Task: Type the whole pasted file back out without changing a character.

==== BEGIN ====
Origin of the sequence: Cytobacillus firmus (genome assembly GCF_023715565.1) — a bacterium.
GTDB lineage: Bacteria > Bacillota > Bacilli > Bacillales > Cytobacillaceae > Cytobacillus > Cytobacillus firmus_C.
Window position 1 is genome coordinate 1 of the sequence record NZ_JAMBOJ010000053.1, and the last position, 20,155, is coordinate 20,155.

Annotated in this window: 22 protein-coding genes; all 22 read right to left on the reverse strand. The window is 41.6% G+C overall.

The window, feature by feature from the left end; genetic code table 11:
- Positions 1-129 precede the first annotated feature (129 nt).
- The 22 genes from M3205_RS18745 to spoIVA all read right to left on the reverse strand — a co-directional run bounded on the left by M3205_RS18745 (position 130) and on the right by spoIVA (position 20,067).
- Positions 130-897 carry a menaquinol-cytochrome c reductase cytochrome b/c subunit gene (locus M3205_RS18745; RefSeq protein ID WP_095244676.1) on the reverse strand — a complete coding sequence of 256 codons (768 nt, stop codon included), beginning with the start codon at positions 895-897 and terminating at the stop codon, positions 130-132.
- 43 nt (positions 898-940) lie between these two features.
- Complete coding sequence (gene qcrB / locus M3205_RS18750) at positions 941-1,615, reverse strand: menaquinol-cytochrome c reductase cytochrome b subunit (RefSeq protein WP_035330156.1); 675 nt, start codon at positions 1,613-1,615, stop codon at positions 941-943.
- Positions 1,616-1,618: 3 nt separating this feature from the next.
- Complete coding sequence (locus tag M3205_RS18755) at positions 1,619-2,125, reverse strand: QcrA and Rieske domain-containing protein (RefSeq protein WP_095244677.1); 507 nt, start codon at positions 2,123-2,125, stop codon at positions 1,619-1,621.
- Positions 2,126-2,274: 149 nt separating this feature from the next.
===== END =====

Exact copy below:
Origin of the sequence: Cytobacillus firmus (genome assembly GCF_023715565.1) — a bacterium.
GTDB lineage: Bacteria > Bacillota > Bacilli > Bacillales > Cytobacillaceae > Cytobacillus > Cytobacillus firmus_C.
Window position 1 is genome coordinate 1 of the sequence record NZ_JAMBOJ010000053.1, and the last position, 20,155, is coordinate 20,155.

Annotated in this window: 22 protein-coding genes; all 22 read right to left on the reverse strand. The window is 41.6% G+C overall.

The window, feature by feature from the left end; genetic code table 11:
- Positions 1-129 precede the first annotated feature (129 nt).
- The 22 genes from M3205_RS18745 to spoIVA all read right to left on the reverse strand — a co-directional run bounded on the left by M3205_RS18745 (position 130) and on the right by spoIVA (position 20,067).
- Positions 130-897 carry a menaquinol-cytochrome c reductase cytochrome b/c subunit gene (locus M3205_RS18745; RefSeq protein ID WP_095244676.1) on the reverse strand — a complete coding sequence of 256 codons (768 nt, stop codon included), beginning with the start codon at positions 895-897 and terminating at the stop codon, positions 130-132.
- 43 nt (positions 898-940) lie between these two features.
- Complete coding sequence (gene qcrB / locus M3205_RS18750) at positions 941-1,615, reverse strand: menaquinol-cytochrome c reductase cytochrome b subunit (RefSeq protein WP_035330156.1); 675 nt, start codon at positions 1,613-1,615, stop codon at positions 941-943.
- Positions 1,616-1,618: 3 nt separating this feature from the next.
- Complete coding sequence (locus tag M3205_RS18755) at positions 1,619-2,125, reverse strand: QcrA and Rieske domain-containing protein (RefSeq protein WP_095244677.1); 507 nt, start codon at positions 2,123-2,125, stop codon at positions 1,619-1,621.
- Positions 2,126-2,274: 149 nt separating this feature from the next.